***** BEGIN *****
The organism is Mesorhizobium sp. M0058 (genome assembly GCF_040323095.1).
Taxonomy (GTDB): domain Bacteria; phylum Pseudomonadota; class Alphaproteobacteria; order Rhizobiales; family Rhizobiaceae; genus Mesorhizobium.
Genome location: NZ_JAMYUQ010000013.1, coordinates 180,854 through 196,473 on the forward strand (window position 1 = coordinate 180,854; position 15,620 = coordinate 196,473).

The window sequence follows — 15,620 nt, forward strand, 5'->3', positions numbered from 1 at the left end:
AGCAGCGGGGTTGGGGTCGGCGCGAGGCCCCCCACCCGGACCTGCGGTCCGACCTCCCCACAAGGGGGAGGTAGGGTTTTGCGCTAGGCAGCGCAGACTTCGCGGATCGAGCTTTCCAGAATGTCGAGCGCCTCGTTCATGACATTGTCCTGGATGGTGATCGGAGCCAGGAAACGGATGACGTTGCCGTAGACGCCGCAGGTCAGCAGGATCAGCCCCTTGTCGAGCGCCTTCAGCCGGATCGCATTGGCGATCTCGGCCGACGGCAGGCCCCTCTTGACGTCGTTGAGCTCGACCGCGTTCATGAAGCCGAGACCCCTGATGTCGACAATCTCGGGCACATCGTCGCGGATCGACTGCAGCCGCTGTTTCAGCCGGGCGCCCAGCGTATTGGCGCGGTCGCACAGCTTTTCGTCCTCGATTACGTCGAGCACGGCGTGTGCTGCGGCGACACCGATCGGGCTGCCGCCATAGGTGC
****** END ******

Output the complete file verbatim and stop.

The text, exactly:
The organism is Mesorhizobium sp. M0058 (genome assembly GCF_040323095.1).
Taxonomy (GTDB): domain Bacteria; phylum Pseudomonadota; class Alphaproteobacteria; order Rhizobiales; family Rhizobiaceae; genus Mesorhizobium.
Genome location: NZ_JAMYUQ010000013.1, coordinates 180,854 through 196,473 on the forward strand (window position 1 = coordinate 180,854; position 15,620 = coordinate 196,473).

The window sequence follows — 15,620 nt, forward strand, 5'->3', positions numbered from 1 at the left end:
AGCAGCGGGGTTGGGGTCGGCGCGAGGCCCCCCACCCGGACCTGCGGTCCGACCTCCCCACAAGGGGGAGGTAGGGTTTTGCGCTAGGCAGCGCAGACTTCGCGGATCGAGCTTTCCAGAATGTCGAGCGCCTCGTTCATGACATTGTCCTGGATGGTGATCGGAGCCAGGAAACGGATGACGTTGCCGTAGACGCCGCAGGTCAGCAGGATCAGCCCCTTGTCGAGCGCCTTCAGCCGGATCGCATTGGCGATCTCGGCCGACGGCAGGCCCCTCTTGACGTCGTTGAGCTCGACCGCGTTCATGAAGCCGAGACCCCTGATGTCGACAATCTCGGGCACATCGTCGCGGATCGACTGCAGCCGCTGTTTCAGCCGGGCGCCCAGCGTATTGGCGCGGTCGCACAGCTTTTCGTCCTCGATTACGTCGAGCACGGCGTGTGCTGCGGCGACACCGATCGGGCTGCCGCCATAGGTGC